A Bold New Venture

When most of us consider the Canadian equity market, we think of the companies listed on the Toronto Stock Exchange. Anyone can get exposure to this market with a plain vanilla index fund that tracks the S&P/TSX Composite Index. Although this benchmark includes only about 240 of the 1,500-odd stocks traded on the TSX, those […]

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When most of us consider the Canadian equity market, we think of the companies listed on the Toronto Stock Exchange. Anyone can get exposure to this market with a plain vanilla index fund that tracks the S&P/TSX Composite Index. Although this benchmark includes only about 240 of the 1,500-odd stocks traded on the TSX, those companies represent about 95% of the Canadian market.

Fewer investors are familiar the TSX’s little brother, the TSX Venture Exchange, which is headquartered in Calgary. There are close to 2,400 companies traded on this exchange: the vast majority are involved in energy or mining, although there is a growing number of tech start-ups among the listings.

The standard benchmark for the junior exchange is the S&P/TSX Venture Composite Index, which you’ll often see flashing across the screen on BNN. This index includes about 450 stocks and is a good proxy for the Venture market, but it’s not investable. Many of the stocks are extremely small and illiquid, so any fund or ETF that tried to replicate the index would suffer from huge tracking error. This is why Venture stocks have never been an option for Couch Potato investors.

However, Canadians can now dip a toe into the Venture market thanks to a new ETF launched on March 17: the Global X S&P/TSX Venture 30 Canada ETF. Surprisingly, the fund was created by an American firm and is listed on the NYSE Arca under the ticker symbol TSXV. This fund holds 30 of the most liquid companies on the Venture exchange and carries an MER of 0.75%.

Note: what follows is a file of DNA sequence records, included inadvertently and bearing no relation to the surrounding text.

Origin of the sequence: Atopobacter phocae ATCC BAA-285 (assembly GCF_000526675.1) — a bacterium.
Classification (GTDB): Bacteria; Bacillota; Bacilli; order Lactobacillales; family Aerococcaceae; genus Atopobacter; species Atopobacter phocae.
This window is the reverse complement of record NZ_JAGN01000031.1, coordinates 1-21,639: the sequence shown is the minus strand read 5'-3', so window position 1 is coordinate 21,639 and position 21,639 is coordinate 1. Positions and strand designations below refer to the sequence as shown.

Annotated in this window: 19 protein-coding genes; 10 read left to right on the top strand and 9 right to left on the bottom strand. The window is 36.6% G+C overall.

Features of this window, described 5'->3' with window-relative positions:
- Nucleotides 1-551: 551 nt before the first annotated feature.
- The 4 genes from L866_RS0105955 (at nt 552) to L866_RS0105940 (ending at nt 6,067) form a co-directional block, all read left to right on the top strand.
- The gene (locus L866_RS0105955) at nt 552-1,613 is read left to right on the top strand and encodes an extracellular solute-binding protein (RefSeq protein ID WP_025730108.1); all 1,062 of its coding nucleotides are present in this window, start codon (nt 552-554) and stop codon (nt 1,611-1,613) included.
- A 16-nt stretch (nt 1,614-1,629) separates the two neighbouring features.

And there’s more to come: iShares has filed a preliminary prospectus for the S&P/TSX Venture Index Fund (XVX), which is set to launch this year. It will track a somewhat broader index that will include about 75 to 100 stocks.

Sophisticated index investors know that small-cap stocks have historically delivered higher long-term returns than the broad market. That’s why many academics—as well as investment firms such as Dimensional Fund Advisors—recommend tilting a portfolio toward small company stocks. Index investors may be wondering whether these new Venture-tracking ETFs are a good way to add Canadian small caps to their asset mix.

In my next post, I’ll examine the risks involved in the Venture exchange and help you decide whether you should dive into this space.

Congratulations to John K., who won the draw for the copy of Rick Ferri’s new book, The Power of Passive Investing. Many thanks to everyone who entered the draw.

 

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